This is a long entry with no illustration. Please, bear with it and read it till the end. It is important for Anne-Fleur, for me, for us. This is taken from my blog:
No poppy today although this entry is once again related to the garden. Somewhat. Well. I shall try to make the issues clear, including the garden. If you understand, then, there is a chance the French administration may understand as well. And so, I shall use this entry as a basis for my correspondence with said administration.
Until her sixteenth year, Anne-Fleur was a minor dependent of her parents. When she was twelve, her father died and her mother received the full parental powers over her until her majority. Therefore, when she turned sixteen, Anne-Fleur was declared “incapable majeure” (incapable adult) and placed under the guardianship of the State. But the guardianship was delegated to her mother who remained de facto et de jure her guardian. She had all powers and duties of a parent plus one: all financial matter concerning Anne-Fleur should be endorsed by the Court in Périgueux.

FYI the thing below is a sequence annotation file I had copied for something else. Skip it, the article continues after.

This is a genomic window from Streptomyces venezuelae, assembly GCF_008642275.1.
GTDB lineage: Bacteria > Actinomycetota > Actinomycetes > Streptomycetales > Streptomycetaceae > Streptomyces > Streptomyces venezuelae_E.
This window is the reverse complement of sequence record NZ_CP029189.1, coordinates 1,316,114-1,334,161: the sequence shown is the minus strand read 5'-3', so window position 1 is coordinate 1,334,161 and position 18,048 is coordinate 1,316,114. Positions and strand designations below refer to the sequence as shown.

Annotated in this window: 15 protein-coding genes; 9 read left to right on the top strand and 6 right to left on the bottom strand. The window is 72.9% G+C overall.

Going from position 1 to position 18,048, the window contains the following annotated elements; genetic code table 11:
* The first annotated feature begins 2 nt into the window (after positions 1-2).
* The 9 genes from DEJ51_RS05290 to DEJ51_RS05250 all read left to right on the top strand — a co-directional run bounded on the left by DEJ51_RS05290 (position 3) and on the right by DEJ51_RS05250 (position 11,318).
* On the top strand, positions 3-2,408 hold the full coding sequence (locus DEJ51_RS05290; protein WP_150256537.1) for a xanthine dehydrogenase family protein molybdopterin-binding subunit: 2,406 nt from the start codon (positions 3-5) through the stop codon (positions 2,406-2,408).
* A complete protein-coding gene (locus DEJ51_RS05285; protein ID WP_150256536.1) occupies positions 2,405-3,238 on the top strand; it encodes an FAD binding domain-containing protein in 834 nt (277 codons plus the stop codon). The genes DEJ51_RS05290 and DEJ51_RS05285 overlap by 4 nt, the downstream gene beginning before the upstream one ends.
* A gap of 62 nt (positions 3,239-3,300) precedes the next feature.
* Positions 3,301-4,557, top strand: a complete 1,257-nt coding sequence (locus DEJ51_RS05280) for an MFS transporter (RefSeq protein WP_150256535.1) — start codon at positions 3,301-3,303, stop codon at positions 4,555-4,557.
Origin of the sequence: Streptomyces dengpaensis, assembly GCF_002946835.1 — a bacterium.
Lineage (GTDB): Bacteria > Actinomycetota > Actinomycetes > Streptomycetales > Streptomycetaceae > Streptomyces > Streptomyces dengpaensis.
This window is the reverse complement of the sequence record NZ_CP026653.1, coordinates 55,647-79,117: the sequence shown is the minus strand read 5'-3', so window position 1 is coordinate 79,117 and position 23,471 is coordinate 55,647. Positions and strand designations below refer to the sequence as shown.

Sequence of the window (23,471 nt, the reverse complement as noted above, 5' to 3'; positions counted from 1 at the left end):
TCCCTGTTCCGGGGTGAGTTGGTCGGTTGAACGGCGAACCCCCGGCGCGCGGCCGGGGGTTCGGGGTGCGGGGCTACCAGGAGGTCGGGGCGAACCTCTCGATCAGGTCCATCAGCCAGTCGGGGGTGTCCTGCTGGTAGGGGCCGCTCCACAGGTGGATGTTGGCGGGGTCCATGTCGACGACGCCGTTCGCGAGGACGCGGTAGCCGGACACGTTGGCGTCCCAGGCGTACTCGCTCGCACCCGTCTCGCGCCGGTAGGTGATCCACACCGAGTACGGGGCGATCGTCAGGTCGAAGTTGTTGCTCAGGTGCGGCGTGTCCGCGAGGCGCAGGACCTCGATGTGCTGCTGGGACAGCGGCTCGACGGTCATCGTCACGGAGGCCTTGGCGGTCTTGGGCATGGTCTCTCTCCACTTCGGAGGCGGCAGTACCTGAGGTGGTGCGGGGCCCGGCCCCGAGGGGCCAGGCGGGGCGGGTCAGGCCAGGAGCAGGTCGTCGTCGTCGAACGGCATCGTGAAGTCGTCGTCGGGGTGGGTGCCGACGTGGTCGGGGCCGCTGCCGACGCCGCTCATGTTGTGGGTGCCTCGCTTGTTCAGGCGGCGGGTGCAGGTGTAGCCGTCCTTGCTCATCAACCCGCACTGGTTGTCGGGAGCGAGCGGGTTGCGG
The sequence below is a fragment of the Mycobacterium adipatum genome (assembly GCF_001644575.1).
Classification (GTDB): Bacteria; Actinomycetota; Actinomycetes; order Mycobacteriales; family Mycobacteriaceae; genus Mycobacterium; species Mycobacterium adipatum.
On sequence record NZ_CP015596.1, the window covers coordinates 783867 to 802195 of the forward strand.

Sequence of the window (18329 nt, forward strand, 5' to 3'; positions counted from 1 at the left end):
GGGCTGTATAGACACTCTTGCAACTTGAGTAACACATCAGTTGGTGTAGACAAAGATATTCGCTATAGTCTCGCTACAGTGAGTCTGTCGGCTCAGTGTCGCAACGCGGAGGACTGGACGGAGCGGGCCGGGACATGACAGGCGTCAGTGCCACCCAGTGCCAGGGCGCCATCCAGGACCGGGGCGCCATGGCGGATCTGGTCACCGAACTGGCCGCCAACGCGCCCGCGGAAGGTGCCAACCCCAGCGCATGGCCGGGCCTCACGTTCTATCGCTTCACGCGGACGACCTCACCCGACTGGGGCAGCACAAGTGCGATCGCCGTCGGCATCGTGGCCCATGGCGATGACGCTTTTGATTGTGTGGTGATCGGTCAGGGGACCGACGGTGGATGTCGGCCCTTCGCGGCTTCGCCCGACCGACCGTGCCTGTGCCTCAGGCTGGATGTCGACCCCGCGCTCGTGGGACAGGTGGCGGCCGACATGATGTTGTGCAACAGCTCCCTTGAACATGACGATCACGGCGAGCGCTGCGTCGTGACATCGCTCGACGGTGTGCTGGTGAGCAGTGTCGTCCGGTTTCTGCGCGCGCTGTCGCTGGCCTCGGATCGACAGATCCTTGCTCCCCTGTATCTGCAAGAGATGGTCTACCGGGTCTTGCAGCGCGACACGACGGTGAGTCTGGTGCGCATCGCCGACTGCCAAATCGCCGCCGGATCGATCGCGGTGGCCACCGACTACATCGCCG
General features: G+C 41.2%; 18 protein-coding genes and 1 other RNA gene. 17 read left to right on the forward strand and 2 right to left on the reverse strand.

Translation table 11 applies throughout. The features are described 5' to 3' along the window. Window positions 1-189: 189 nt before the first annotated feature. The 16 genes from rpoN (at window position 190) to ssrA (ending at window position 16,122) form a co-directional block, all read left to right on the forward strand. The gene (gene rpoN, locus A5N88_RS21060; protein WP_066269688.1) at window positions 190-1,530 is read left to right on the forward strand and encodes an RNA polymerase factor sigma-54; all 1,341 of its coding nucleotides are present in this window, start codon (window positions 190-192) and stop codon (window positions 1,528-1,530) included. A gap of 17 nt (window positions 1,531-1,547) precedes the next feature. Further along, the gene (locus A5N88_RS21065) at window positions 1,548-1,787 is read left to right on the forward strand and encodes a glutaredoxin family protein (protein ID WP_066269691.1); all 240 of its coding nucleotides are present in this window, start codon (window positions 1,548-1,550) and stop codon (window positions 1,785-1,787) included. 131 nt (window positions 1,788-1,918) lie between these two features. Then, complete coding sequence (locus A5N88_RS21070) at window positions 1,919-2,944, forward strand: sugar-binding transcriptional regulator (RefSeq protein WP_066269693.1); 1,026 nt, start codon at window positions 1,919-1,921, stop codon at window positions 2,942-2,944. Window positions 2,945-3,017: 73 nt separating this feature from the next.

Anne-Fleur was declared incapable adult after psychiatric and medical evaluation. One knows that Down Syndrome is having a third chromosome added to the twenty-first pair and that this chromosome never disappears. Anyway, the French laws, rules, and regulations ask that this evaluation, medical and psychiatric, to determine that one person is still suffering from Down Syndrome, happen regularly every seven years. Don’t ask me why. Anne-Fleur was born with Down Syndrome. She lives with Down Syndrome. She will die with Down Syndrome. But she must pass through the evaluation every seven years.